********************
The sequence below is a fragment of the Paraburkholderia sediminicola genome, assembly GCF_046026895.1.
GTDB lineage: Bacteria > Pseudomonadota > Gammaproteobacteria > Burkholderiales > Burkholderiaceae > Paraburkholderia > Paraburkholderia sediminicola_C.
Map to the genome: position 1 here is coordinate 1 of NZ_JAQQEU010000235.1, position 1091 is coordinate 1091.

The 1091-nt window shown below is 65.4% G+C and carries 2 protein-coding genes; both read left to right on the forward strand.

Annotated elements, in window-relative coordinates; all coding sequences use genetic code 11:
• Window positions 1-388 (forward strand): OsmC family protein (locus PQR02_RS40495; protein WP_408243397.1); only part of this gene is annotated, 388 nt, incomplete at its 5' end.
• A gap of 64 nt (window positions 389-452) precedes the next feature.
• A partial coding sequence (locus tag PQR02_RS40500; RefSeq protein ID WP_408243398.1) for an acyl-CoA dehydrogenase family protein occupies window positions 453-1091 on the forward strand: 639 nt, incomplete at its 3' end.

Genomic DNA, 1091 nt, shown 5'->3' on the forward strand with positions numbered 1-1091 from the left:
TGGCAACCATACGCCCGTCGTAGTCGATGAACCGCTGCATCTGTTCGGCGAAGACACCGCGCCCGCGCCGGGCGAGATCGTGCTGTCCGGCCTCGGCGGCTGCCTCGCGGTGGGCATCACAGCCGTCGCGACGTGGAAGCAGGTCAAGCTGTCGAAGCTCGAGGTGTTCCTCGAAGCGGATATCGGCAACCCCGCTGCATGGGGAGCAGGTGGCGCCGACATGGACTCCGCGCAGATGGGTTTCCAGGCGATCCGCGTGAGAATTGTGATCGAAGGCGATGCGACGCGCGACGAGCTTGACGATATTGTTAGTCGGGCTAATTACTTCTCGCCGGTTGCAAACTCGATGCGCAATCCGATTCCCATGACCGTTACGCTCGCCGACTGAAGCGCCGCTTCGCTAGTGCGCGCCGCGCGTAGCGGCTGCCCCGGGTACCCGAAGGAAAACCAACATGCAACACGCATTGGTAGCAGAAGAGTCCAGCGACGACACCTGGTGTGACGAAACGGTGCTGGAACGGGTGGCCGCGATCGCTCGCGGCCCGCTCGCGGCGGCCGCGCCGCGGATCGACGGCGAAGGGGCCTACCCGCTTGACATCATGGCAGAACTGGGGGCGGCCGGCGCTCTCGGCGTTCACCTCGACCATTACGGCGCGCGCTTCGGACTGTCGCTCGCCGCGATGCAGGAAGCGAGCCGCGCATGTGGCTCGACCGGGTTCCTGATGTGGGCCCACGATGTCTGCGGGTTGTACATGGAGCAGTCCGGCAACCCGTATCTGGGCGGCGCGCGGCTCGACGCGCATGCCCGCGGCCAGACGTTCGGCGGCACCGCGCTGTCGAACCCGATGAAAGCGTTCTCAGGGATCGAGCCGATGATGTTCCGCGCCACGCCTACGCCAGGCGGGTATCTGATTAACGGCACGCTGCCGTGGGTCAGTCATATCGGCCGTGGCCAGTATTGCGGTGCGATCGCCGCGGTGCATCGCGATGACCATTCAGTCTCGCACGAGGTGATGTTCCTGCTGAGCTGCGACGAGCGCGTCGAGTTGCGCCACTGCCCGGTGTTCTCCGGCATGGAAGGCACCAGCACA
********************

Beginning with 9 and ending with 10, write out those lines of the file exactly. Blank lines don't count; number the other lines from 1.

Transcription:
Genomic DNA, 1091 nt, shown 5'->3' on the forward strand with positions numbered 1-1091 from the left:
TGGCAACCATACGCCCGTCGTAGTCGATGAACCGCTGCATCTGTTCGGCGAAGACACCGCGCCCGCGCCGGGCGAGATCGTGCTGTCCGGCCTCGGCGGCTGCCTCGCGGTGGGCATCACAGCCGTCGCGACGTGGAAGCAGGTCAAGCTGTCGAAGCTCGAGGTGTTCCTCGAAGCGGATATCGGCAACCCCGCTGCATGGGGAGCAGGTGGCGCCGACATGGACTCCGCGCAGATGGGTTTCCAGGCGATCCGCGTGAGAATTGTGATCGAAGGCGATGCGACGCGCGACGAGCTTGACGATATTGTTAGTCGGGCTAATTACTTCTCGCCGGTTGCAAACTCGATGCGCAATCCGATTCCCATGACCGTTACGCTCGCCGACTGAAGCGCCGCTTCGCTAGTGCGCGCCGCGCGTAGCGGCTGCCCCGGGTACCCGAAGGAAAACCAACATGCAACACGCATTGGTAGCAGAAGAGTCCAGCGACGACACCTGGTGTGACGAAACGGTGCTGGAACGGGTGGCCGCGATCGCTCGCGGCCCGCTCGCGGCGGCCGCGCCGCGGATCGACGGCGAAGGGGCCTACCCGCTTGACATCATGGCAGAACTGGGGGCGGCCGGCGCTCTCGGCGTTCACCTCGACCATTACGGCGCGCGCTTCGGACTGTCGCTCGCCGCGATGCAGGAAGCGAGCCGCGCATGTGGCTCGACCGGGTTCCTGATGTGGGCCCACGATGTCTGCGGGTTGTACATGGAGCAGTCCGGCAACCCGTATCTGGGCGGCGCGCGGCTCGACGCGCATGCCCGCGGCCAGACGTTCGGCGGCACCGCGCTGTCGAACCCGATGAAAGCGTTCTCAGGGATCGAGCCGATGATGTTCCGCGCCACGCCTACGCCAGGCGGGTATCTGATTAACGGCACGCTGCCGTGGGTCAGTCATATCGGCCGTGGCCAGTATTGCGGTGCGATCGCCGCGGTGCATCGCGATGACCATTCAGTCTCGCACGAGGTGATGTTCCTGCTGAGCTGCGACGAGCGCGTCGAGTTGCGCCACTGCCCGGTGTTCTCCGGCATGGAAGGCACCAGCACA